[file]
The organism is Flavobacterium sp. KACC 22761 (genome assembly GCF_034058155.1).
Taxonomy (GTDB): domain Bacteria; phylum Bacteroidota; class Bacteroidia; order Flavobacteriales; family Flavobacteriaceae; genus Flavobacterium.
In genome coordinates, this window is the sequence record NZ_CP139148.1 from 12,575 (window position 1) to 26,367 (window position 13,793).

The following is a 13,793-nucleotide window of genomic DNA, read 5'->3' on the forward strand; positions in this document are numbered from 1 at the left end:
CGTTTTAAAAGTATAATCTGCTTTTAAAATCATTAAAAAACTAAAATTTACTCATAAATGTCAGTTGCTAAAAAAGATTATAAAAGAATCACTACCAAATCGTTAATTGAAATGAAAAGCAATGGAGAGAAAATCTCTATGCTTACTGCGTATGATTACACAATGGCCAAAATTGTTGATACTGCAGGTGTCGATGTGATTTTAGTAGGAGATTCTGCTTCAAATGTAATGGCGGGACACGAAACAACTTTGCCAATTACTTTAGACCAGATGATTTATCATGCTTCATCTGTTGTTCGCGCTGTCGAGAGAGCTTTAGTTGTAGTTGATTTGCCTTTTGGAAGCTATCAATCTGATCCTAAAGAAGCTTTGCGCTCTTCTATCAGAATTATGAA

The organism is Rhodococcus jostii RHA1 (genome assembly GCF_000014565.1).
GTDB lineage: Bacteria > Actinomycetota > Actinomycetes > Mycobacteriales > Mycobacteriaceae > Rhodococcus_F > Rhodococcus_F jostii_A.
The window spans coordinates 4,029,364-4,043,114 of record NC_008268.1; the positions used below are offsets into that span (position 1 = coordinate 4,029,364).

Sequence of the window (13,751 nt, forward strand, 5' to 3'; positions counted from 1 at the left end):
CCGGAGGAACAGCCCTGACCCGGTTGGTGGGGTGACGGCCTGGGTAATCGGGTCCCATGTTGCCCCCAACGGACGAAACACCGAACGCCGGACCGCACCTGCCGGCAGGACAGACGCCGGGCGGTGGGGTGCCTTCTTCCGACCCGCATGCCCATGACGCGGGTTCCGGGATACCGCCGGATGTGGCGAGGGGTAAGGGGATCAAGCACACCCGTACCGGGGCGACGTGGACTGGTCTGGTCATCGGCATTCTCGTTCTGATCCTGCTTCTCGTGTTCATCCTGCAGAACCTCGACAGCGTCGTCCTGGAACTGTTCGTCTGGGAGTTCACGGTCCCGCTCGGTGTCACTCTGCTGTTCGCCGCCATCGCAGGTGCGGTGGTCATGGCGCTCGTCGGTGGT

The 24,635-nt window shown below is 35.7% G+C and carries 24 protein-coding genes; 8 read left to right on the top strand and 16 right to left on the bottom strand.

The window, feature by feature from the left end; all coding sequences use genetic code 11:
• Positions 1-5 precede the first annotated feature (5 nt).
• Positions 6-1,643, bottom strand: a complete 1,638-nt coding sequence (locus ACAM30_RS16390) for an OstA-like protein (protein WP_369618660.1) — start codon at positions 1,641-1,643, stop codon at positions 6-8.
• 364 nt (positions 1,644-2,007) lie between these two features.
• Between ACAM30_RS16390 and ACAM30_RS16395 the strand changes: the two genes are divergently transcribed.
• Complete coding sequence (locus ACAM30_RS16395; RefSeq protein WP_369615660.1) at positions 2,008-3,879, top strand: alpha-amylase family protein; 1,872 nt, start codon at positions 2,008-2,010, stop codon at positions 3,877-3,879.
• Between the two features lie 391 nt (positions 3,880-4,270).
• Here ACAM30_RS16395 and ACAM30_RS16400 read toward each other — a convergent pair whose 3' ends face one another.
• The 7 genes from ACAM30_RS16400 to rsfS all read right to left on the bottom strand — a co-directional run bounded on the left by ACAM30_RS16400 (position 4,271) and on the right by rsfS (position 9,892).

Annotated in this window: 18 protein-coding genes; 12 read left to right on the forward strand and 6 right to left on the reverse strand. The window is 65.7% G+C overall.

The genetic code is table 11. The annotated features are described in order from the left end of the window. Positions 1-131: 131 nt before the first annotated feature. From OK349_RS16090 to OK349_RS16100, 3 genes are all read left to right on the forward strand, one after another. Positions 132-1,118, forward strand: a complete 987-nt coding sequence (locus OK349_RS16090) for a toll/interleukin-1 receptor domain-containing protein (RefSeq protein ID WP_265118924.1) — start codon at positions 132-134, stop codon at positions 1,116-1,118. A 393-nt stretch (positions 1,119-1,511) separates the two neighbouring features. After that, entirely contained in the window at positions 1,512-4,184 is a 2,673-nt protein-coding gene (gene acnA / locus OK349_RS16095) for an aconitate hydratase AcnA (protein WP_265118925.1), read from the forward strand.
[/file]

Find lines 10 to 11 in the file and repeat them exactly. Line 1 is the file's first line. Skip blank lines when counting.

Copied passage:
CCGGAGGAACAGCCCTGACCCGGTTGGTGGGGTGACGGCCTGGGTAATCGGGTCCCATGTTGCCCCCAACGGACGAAACACCGAACGCCGGACCGCACCTGCCGGCAGGACAGACGCCGGGCGGTGGGGTGCCTTCTTCCGACCCGCATGCCCATGACGCGGGTTCCGGGATACCGCCGGATGTGGCGAGGGGTAAGGGGATCAAGCACACCCGTACCGGGGCGACGTGGACTGGTCTGGTCATCGGCATTCTCGTTCTGATCCTGCTTCTCGTGTTCATCCTGCAGAACCTCGACAGCGTCGTCCTGGAACTGTTCGTCTGGGAGTTCACGGTCCCGCTCGGTGTCACTCTGCTGTTCGCCGCCATCGCAGGTGCGGTGGTCATGGCGCTCGTCGGTGGT

The 24,635-nt window shown below is 35.7% G+C and carries 24 protein-coding genes; 8 read left to right on the top strand and 16 right to left on the bottom strand.